# Top-coded variables

With the top-coded salary variable in the Higher Ed dataset, when it is said to be top-coded is it 1. anomalised and marked as missing, is 2. the observation removed from the dataset or is it 3. rounded to the mark at which it is top-coded?

Thank you!

Your case number 3 is most accurate. The SALARY variable in IPUMS Higher Ed is top-coded at 150,000 US dollars (except for in the SESTAT-NSCG and NSRCG surveys where these values are top-coded at 100,000 US dollars). This means that for any SALARY value reported above the top-code, the value is replaced with the top-code value. So, for example, if someone reports a salary of 170,000 US dollars, then this value will show up as 150,000 in the data.

Thanks for that I really appreciate it Jeff! One follow-up question, if you wouldn’t mind. As you mentioned the SETAT-NSCG and NSRCG is top-coded at \$100,000. Examing the data in stata in for example, the year 1995 and 2013, it shows observations from these two survey actuallly reaching up to \$150,000 in salary. Do you know why this is?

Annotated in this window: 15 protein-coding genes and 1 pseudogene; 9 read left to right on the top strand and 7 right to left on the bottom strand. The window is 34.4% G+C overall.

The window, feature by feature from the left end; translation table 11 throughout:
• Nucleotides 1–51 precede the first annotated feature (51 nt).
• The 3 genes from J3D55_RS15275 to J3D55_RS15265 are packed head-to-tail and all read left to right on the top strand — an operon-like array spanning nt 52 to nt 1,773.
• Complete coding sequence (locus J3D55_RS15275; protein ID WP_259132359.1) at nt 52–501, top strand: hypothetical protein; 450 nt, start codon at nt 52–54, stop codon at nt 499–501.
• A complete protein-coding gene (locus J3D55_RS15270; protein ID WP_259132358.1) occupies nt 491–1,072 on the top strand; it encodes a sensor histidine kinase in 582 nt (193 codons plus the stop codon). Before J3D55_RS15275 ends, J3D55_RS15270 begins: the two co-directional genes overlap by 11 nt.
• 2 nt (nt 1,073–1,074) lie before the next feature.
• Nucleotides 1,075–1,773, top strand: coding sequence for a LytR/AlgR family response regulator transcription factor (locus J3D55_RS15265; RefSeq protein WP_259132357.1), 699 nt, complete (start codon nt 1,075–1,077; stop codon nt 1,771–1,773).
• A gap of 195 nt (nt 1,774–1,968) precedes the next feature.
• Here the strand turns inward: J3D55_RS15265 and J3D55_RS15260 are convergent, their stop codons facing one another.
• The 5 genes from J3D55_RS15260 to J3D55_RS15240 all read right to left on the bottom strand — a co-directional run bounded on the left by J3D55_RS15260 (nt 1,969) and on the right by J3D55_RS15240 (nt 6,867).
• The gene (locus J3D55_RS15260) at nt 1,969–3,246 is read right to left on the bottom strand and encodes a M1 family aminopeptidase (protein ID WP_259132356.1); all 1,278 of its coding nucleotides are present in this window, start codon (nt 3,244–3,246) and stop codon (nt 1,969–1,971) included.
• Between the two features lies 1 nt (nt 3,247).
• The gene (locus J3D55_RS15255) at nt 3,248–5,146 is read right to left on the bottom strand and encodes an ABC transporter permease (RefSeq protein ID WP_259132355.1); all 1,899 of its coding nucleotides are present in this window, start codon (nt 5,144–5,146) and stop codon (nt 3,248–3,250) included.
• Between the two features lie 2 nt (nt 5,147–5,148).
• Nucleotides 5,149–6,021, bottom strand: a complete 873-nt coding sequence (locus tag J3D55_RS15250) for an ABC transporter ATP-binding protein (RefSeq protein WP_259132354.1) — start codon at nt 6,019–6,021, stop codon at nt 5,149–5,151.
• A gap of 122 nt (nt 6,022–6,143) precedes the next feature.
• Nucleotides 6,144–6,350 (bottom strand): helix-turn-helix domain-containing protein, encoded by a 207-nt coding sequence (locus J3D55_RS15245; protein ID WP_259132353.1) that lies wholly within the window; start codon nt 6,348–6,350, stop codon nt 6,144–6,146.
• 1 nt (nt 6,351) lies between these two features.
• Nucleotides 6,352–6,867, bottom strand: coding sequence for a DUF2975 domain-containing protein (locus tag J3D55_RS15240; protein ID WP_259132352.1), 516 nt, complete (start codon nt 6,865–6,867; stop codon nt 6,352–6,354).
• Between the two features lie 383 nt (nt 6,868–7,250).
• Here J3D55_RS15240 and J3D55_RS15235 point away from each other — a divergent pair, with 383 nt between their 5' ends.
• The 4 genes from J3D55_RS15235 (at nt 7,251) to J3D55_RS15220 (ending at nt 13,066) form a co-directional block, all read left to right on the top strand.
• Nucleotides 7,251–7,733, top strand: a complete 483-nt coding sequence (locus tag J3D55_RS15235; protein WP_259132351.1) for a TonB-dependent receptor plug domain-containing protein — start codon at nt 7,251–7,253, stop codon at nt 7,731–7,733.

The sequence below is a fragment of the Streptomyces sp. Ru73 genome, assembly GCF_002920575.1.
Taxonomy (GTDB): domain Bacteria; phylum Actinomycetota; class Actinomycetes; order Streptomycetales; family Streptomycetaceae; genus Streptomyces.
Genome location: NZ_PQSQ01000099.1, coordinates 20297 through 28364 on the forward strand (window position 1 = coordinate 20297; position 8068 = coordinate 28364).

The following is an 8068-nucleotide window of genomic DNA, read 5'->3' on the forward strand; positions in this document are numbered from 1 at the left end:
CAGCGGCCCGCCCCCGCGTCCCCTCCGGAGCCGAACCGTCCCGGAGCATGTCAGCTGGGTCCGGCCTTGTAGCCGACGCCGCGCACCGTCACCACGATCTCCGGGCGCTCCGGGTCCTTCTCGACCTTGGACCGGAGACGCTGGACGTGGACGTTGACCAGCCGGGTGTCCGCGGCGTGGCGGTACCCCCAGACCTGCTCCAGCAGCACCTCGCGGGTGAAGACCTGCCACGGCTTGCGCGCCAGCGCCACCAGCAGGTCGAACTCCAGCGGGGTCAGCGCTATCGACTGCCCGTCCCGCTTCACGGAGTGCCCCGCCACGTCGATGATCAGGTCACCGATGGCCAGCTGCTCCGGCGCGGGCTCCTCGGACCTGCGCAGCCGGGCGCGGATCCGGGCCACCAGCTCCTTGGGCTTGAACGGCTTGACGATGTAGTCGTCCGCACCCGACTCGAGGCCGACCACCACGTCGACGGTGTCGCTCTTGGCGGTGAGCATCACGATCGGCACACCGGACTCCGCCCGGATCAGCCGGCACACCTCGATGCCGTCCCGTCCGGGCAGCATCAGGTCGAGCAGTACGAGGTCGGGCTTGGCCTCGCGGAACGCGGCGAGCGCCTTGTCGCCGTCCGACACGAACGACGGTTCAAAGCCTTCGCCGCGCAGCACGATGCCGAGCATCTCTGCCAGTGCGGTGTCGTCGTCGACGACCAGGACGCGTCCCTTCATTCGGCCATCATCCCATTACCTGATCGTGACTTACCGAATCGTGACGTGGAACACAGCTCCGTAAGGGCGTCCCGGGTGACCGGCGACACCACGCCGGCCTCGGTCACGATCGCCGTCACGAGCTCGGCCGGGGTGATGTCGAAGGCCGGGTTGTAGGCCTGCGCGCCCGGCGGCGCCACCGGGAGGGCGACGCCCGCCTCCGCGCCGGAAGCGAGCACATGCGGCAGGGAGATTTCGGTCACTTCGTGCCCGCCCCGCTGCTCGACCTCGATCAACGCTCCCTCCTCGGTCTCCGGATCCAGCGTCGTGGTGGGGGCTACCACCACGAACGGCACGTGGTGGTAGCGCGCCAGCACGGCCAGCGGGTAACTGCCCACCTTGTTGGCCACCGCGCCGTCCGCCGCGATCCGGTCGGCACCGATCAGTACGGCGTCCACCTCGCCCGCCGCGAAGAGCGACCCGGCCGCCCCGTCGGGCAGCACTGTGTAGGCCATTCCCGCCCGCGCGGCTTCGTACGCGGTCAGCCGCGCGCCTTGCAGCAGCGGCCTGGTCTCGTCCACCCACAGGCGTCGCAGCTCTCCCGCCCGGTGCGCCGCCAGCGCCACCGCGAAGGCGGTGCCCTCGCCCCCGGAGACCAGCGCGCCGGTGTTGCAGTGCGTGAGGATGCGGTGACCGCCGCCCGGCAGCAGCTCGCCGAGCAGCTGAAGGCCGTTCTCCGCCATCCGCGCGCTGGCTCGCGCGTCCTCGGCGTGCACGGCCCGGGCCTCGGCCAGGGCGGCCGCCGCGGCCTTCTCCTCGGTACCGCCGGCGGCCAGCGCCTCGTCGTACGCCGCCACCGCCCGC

Thank you!

You are right about this! The documentation is misleading in this case. It should say that SALARY in SESTAT-NSRCG surveys are top-coded at 100,000 US dollars and all other surveys are top-coded at 150,000 US dollars. Sorry for the confusion here. We will update the documentation appropriately.

Apologies, but even in SESTAT-NSRCG surveys, it seems observations are top-coded at \$150,000? It seems all surveys include observations up to \$150,000.

I don’t think so. After cleaning out observations with special codes for skips and missing, I find the following:

## . by surid, sort : summarize salary

-> surid = NSCG

Variable | Obs Mean Std. Dev. Min Max
-------------±-------------------------------------------------------
salary | 457043 65154.34 36686.89 0 150000

-> surid = NSRCG

Variable | Obs Mean Std. Dev. Min Max
-------------±-------------------------------------------------------
salary | 90087 36660.75 20529.4 0 100000

Perhaps I am missing something?

Apologies, you’re right, sorry!